Sacramento County Sheriff Scott Jones said he is committed to moving his department forward after this week’s multimillion-dollar judgment awarded to four female sheriff’s deputies who said they were retaliated against by superior officers under his watch, even as county attorneys plan to appeal the jurors’ verdict.
“The burden of leadership dictates that this falls squarely on my shoulders in terms of what to do from here forward,” Jones told reporters Thursday afternoon at the department’s downtown headquarters. “My challenge is not to dwell on what has happened. My challenge is to decide how to move forward. It’s premature to say what that road map looks like.”
The comments Thursday were among Jones’ first public statements since jurors on Tuesday awarded Lts. Annica Hagadorn and Dawn Douglas, Sgt. Tracie Keillor and Deputy Jodi Mendonca nearly $3.6 million in their six-year-old bias and retaliation lawsuit.
Though he gave few specifics as to how he plans to move his department forward, Jones said he planned to meet with the plaintiff deputies “in the near future. I suspect that will be part of my path forward.”
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“We would certainly welcome that,” said plaintiffs’ attorney Jerry Chong. “We want the department to listen to the verdict and take the opportunity to make some needed changes.”
The burden of leadership dictates that this falls squarely on my shoulders in terms of what to do from here forward. My challenge is not to dwell on what has happened. My challenge is to decide how to move forward. It’s premature to say what that road map looks like.
Sacramento County Sheriff Scott Jones
With the verdict, speculation swirled about its effect on Jones’ political hopes in what is expected to be a closely contested congressional race between the twice-elected sheriff and the incumbent, Rep. Ami Bera, D-Elk Grove. Jones, a Republican, took heat Wednesday from critics, including the spokeswoman for Democratic Congressional Campaign Committee, who accused him of disrespecting women.
Asked whether he was concerned that voters will take the lawsuit and verdict into consideration, Jones first said he was unsure, before expanding on the question.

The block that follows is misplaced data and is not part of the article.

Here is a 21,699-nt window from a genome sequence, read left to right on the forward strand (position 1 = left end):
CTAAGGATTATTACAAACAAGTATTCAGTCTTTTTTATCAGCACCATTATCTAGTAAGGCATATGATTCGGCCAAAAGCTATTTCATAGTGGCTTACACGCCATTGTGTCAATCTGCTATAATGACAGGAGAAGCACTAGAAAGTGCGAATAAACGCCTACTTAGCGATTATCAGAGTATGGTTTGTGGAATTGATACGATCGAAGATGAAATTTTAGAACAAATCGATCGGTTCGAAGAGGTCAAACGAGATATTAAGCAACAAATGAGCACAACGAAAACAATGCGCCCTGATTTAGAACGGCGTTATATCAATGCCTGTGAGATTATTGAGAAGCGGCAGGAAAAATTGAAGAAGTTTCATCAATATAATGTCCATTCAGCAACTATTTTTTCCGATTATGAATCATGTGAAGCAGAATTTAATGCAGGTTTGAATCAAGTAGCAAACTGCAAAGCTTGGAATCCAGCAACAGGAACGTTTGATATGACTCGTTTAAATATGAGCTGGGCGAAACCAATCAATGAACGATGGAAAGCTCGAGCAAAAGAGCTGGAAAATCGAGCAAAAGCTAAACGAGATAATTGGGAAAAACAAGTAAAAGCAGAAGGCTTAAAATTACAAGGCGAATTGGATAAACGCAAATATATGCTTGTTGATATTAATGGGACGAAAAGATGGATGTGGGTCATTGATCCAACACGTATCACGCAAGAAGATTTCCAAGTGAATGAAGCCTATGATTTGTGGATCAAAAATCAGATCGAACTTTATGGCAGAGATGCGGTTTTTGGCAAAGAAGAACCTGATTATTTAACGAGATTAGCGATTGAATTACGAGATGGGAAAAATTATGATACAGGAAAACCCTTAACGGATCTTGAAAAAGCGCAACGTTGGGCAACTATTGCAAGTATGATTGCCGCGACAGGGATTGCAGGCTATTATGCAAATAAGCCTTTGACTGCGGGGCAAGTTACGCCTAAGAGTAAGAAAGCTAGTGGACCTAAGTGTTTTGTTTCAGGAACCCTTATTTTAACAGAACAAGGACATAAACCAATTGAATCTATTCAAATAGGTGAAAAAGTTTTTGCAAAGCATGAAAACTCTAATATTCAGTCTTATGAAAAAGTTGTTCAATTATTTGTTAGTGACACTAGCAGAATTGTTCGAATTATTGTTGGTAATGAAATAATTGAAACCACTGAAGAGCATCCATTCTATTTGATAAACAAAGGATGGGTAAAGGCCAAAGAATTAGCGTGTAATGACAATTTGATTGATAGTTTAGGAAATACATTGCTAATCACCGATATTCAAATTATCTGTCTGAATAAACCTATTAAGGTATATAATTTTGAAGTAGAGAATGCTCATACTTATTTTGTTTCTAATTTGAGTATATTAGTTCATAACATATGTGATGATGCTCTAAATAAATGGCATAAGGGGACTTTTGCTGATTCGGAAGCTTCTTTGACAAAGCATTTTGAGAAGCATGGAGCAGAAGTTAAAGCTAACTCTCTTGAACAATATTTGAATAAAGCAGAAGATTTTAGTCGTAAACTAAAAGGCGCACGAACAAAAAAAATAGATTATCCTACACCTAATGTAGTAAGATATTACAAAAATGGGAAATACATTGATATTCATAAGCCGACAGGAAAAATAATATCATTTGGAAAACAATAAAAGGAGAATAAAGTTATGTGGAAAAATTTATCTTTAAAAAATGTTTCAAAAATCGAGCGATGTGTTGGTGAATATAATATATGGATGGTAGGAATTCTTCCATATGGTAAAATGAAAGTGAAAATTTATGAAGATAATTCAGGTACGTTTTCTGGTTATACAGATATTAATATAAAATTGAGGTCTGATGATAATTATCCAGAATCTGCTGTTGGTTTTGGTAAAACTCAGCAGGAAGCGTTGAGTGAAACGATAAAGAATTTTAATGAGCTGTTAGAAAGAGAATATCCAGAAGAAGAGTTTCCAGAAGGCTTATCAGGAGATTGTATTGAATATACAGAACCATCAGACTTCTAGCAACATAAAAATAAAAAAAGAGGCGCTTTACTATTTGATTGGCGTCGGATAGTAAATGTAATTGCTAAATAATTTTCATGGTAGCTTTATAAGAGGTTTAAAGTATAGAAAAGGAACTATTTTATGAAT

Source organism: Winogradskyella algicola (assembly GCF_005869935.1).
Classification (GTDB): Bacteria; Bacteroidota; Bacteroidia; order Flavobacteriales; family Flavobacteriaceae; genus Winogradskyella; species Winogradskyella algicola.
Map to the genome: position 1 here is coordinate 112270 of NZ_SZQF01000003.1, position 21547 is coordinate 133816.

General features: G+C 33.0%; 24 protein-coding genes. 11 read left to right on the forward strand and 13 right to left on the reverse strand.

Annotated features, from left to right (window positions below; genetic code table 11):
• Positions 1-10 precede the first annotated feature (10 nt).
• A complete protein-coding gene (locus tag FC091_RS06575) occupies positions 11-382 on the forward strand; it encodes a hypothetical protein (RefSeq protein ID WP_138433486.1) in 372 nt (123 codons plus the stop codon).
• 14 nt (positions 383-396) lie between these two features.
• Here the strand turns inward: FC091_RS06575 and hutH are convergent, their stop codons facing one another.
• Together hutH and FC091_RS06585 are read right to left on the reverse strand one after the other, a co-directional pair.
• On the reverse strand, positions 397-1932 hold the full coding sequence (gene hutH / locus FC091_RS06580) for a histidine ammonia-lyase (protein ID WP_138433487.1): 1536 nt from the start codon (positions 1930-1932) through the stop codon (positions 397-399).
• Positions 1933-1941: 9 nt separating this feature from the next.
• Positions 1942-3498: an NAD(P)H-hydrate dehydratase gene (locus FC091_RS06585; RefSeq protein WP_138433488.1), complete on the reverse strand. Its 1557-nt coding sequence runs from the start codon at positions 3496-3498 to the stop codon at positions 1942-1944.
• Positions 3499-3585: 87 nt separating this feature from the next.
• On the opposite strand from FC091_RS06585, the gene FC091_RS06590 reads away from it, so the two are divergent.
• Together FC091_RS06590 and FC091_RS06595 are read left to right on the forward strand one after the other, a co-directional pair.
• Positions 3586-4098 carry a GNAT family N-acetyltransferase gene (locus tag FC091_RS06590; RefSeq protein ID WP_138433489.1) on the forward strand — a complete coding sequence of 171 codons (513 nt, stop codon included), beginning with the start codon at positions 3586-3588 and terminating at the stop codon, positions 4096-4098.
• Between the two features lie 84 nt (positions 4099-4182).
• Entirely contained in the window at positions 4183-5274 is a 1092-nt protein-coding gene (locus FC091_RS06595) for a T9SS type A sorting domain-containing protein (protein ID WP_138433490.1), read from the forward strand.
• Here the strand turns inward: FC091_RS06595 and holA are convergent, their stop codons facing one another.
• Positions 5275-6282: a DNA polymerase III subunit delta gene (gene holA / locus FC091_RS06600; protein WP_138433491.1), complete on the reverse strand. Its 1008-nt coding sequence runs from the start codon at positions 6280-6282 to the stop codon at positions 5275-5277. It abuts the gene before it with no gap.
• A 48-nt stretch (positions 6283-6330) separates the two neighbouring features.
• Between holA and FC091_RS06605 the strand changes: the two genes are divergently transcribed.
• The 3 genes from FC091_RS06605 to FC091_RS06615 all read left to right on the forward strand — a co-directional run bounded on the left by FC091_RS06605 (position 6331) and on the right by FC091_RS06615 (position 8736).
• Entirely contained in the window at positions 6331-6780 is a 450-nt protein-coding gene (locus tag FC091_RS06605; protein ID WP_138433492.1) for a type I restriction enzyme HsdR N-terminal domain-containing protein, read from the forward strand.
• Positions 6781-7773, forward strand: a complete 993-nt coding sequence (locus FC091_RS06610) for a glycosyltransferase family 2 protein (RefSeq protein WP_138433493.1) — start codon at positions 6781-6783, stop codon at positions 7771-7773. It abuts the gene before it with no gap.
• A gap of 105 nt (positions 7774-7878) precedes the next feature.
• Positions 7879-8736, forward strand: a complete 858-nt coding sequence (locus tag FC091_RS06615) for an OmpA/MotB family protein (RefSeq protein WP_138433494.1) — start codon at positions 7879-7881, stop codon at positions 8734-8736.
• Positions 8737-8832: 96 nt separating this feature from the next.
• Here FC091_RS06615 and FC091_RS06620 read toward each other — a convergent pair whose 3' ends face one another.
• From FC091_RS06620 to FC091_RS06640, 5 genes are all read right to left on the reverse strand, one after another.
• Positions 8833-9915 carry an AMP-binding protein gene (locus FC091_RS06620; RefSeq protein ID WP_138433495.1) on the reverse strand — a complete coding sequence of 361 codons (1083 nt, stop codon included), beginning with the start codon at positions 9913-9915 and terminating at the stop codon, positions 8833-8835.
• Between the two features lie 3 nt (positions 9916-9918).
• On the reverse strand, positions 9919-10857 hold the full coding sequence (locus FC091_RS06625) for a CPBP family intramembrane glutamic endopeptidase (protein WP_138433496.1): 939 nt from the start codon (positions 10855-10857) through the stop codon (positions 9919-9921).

“If the decision of making a comment affects my congressional campaign – standing here (Thursday) is the right thing to do,” Jones said. “If it affects the congressional campaign, that’s a byproduct of doing what’s right.”
In a brief news conference that Jones said was hastily called and squeezed between two other engagements, he praised his command and management staff that he said “continues to do the right thing for the right reasons,” and flatly denied that retaliation against the deputies took place. He said he is “unaware and would dispute any claims of gender or any other type of retaliation.”
Jones said the county plans to file post-trial motions and appeal the Sacramento Superior Court verdict, if there are legal grounds to do so.
“The county will challenge the verdict,” Jones said.
The statements echo those of county officials, who in a statement Wednesday said the department stood by its personnel decisions, denied charges of retaliation and promised to challenge the verdict handed down in Sacramento Superior Court.
Hagadorn, the lawsuit’s lead plaintiff, had alleged she was repeatedly passed over for promotions and other opportunities to advance, then was hit with internal affairs investigations and a punitive transfer from her assignment as a north-area patrol watch commander to a post miles away in Elk Grove after she complained to state employment officials and filed her lawsuit.
Keillor, Mendonca and Douglas say they were retaliated against by their superiors – including Undersheriff Erik Maness, who was then a captain – after they confronted him with their suspicions of an improper relationship and preferential treatment of a female deputy under his command.
At trial, Maness and Jones both denied that the deputy received special treatment. Sheriff’s investigators later deemed the claims of improper conduct unfounded, but the retaliation Keillor, Mendonca and Douglas said stemmed from their complaints formed the foundation of their legal action.